“…the various ways in which Christians try to reconcile the reality of evil to their faith in God ultimately tends to implicate God in evil to the point of evil being an aspect of God… If God could directly will evil, then God would in some sense be evil.” -David Bentley Hart
“What one does is what one is, and one’s acts are possibilities only because they’re resident in the nature one possesses.” –David Bentley Hart
“Jesus, as a mother you gather your people to you: you are gentle with us as a mother with her children; Often you weep over our sins and our pride: tenderly you draw us from hatred and judgement. You comfort us in sorrow and bind up our wounds: in sickness you nurse us, and with pure milk you feed us. Jesus, by your dying we are born to new life: by your anguish and labour we come forth in joy. Despair turns to hope through your sweet goodness: through your gentleness we find comfort in fear. Your warmth gives life to the dead: your touch makes sinners righteous. Lord Jesus, in your mercy heal us: in your love and tenderness remake us. In your compassion bring grace and forgiveness: for the beauty of heaven may your love prepare us.”
– Anselm of Canterbury (1033 – 1109),
Preface to the Proslogion
Then there was the man we picked up from the drain, half eaten by worms and, after we had brought him to the home, he only said, “I have lived like an animal in the street, but I am going to die as an angel, loved and cared for.” Then, after we had removed all the worms from his body, all he said, with a big smile, was: “Sister, I am going home to God”—and he died. It was so wonderful to see the greatness of that man who could speak like that without blaming anybody, without comparing anything. Like an angel—this is the greatness of people who are spiritually rich even when they are materially poor.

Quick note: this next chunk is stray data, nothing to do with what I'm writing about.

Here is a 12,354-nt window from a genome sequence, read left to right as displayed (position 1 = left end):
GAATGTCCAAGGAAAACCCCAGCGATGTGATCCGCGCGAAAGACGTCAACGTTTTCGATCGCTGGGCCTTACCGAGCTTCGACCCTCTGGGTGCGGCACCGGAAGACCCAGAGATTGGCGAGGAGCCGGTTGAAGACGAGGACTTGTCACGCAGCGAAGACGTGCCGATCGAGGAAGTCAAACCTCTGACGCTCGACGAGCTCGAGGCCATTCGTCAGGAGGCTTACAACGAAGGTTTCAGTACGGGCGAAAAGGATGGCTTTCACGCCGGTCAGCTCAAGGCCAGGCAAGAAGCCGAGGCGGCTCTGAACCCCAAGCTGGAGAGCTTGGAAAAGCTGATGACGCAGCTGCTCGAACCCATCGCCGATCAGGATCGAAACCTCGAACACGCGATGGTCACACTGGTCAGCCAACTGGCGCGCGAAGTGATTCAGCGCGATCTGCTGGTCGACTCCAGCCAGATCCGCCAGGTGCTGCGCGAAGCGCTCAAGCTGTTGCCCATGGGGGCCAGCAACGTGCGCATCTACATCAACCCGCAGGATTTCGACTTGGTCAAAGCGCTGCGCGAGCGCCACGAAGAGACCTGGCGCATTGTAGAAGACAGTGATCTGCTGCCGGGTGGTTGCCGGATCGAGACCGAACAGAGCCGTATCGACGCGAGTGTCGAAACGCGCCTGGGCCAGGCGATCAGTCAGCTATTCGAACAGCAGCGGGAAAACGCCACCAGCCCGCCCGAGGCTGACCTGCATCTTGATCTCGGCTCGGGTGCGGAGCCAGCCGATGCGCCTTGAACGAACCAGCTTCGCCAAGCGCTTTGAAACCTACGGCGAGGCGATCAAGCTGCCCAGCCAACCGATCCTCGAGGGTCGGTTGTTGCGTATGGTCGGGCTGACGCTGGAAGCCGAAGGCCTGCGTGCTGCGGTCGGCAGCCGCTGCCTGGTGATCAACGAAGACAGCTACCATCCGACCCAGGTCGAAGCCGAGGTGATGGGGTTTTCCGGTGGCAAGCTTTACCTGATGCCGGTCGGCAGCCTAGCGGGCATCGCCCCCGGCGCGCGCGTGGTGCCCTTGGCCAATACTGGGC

We are not social workers. We may be doing social work in the eyes of some people, but we must be contemplatives in the heart of the world. For we must bring that presence of God into your family, for the family that prays together, stays together. There is so much hatred, so much misery, and we with our prayer, with our sacrifice, are beginning at home. Love begins at home, and it is not how much we do, but how much love we put into what we do. . . I want you to find the poor here, right in your own home first. And begin love there. Be that good news to your own people first. And find out about your next-door neighbors. Do you know who they are?
—Bl. Mother Theresa
“Something has spoken to me in the night, burning the tapers of the waning year; something has spoken in the night, and told me I shall die, I know not where. Saying:
“To lose the earth you know, for greater knowing; to lose the life you have, for greater life; to leave the friends you loved, for greater loving; to find a land more kind than home, more large than earth–
“–Whereon the pillars of this earth are founded, toward which the conscience of the world is tending–a wind is rising, and the rivers flow.”
–Thomas Wolfe, You Can’t Go Home Again
“Therefore, unmitigated seriousness betokens a lack of virtue because it wholly despises play, which is as necessary for a good human life as rest is.” –Thomas Aquinas (found here)
America’s high school graduation rate is lower today that it was in the late 1960s and “kids are now less likely to graduate from high school than their parents,” according to an analysis released last year by the Editorial Projects in Education Research Center. In fact, not only is the graduation rate worse than many Western countries, the United States is now the only developed country where a higher percentage of 55 to 64-year-olds have a high school diploma than 25 to 34-year-olds.
Above all things, good policy is to be used, that the treasure and monies in a State be not gathered into few hands; for, otherwise, a State may have a great stock and yet starve. And money is like muck, not good except it be spread. This is done chiefly by suppressing, or, at the least, keeping a strait hand upon the devouring trades of usury, engrossing, great pasturages, and the like.
In order to establish clarity about the inner logic of theological construction, it would be good for once if a presentation of doctrinal theology were to start not with the doctrine of God, but with the doctrine of the church. –Bonhoeffer, Sanctorum Communio